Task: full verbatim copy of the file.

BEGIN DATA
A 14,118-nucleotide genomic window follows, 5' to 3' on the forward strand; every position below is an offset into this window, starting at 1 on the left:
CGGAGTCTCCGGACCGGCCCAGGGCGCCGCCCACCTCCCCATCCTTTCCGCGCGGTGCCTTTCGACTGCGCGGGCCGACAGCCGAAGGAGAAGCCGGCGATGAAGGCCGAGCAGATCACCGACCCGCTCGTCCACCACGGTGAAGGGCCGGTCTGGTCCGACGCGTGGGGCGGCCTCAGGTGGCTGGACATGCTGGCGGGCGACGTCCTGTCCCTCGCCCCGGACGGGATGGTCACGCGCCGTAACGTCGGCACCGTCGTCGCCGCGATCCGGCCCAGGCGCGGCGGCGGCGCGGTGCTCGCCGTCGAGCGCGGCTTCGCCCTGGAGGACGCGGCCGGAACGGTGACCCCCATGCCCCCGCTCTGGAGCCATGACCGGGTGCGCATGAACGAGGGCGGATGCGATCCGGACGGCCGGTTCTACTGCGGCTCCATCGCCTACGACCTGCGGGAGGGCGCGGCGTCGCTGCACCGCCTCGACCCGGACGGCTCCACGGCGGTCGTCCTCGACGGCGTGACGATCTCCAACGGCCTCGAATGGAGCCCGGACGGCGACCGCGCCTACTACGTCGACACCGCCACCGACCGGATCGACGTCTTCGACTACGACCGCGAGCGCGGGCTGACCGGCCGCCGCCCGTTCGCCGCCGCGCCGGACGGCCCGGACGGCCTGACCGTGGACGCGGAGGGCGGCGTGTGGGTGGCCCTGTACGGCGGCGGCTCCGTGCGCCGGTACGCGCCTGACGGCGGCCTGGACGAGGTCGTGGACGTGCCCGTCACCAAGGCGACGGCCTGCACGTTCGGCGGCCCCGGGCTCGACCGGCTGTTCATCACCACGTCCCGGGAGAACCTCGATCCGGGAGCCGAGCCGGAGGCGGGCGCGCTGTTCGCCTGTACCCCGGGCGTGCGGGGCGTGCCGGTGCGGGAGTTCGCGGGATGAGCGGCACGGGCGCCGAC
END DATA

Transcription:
A 14,118-nucleotide genomic window follows, 5' to 3' on the forward strand; every position below is an offset into this window, starting at 1 on the left:
CGGAGTCTCCGGACCGGCCCAGGGCGCCGCCCACCTCCCCATCCTTTCCGCGCGGTGCCTTTCGACTGCGCGGGCCGACAGCCGAAGGAGAAGCCGGCGATGAAGGCCGAGCAGATCACCGACCCGCTCGTCCACCACGGTGAAGGGCCGGTCTGGTCCGACGCGTGGGGCGGCCTCAGGTGGCTGGACATGCTGGCGGGCGACGTCCTGTCCCTCGCCCCGGACGGGATGGTCACGCGCCGTAACGTCGGCACCGTCGTCGCCGCGATCCGGCCCAGGCGCGGCGGCGGCGCGGTGCTCGCCGTCGAGCGCGGCTTCGCCCTGGAGGACGCGGCCGGAACGGTGACCCCCATGCCCCCGCTCTGGAGCCATGACCGGGTGCGCATGAACGAGGGCGGATGCGATCCGGACGGCCGGTTCTACTGCGGCTCCATCGCCTACGACCTGCGGGAGGGCGCGGCGTCGCTGCACCGCCTCGACCCGGACGGCTCCACGGCGGTCGTCCTCGACGGCGTGACGATCTCCAACGGCCTCGAATGGAGCCCGGACGGCGACCGCGCCTACTACGTCGACACCGCCACCGACCGGATCGACGTCTTCGACTACGACCGCGAGCGCGGGCTGACCGGCCGCCGCCCGTTCGCCGCCGCGCCGGACGGCCCGGACGGCCTGACCGTGGACGCGGAGGGCGGCGTGTGGGTGGCCCTGTACGGCGGCGGCTCCGTGCGCCGGTACGCGCCTGACGGCGGCCTGGACGAGGTCGTGGACGTGCCCGTCACCAAGGCGACGGCCTGCACGTTCGGCGGCCCCGGGCTCGACCGGCTGTTCATCACCACGTCCCGGGAGAACCTCGATCCGGGAGCCGAGCCGGAGGCGGGCGCGCTGTTCGCCTGTACCCCGGGCGTGCGGGGCGTGCCGGTGCGGGAGTTCGCGGGATGAGCGGCACGGGCGCCGAC